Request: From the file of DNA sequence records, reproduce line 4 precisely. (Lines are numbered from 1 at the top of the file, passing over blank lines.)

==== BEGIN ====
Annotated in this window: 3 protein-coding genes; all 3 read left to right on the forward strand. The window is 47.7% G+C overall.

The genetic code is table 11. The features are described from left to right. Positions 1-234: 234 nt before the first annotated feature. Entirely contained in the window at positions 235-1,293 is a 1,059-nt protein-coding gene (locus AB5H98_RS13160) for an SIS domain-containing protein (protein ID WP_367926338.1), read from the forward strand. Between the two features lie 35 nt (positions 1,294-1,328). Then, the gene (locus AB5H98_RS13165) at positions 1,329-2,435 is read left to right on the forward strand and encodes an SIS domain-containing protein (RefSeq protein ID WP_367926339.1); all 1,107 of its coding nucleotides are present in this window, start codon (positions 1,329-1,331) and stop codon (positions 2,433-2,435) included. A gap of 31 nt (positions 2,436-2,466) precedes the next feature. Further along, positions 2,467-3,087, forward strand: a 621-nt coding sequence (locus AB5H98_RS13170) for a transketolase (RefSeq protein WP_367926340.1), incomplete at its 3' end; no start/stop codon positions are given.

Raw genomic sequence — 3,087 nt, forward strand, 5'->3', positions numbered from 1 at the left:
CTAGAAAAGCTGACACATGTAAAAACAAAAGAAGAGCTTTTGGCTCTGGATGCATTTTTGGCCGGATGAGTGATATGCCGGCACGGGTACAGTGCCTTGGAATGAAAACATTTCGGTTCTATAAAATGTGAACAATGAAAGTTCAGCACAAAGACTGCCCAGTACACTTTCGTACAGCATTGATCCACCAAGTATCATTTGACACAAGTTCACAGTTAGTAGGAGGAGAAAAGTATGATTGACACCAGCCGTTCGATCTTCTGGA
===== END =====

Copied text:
CTAGAAAAGCTGACACATGTAAAAACAAAAGAAGAGCTTTTGGCTCTGGATGCATTTTTGGCCGGATGAGTGATATGCCGGCACGGGTACAGTGCCTTGGAATGAAAACATTTCGGTTCTATAAAATGTGAACAATGAAAGTTCAGCACAAAGACTGCCCAGTACACTTTCGTACAGCATTGATCCACCAAGTATCATTTGACACAAGTTCACAGTTAGTAGGAGGAGAAAAGTATGATTGACACCAGCCGTTCGATCTTCTGGA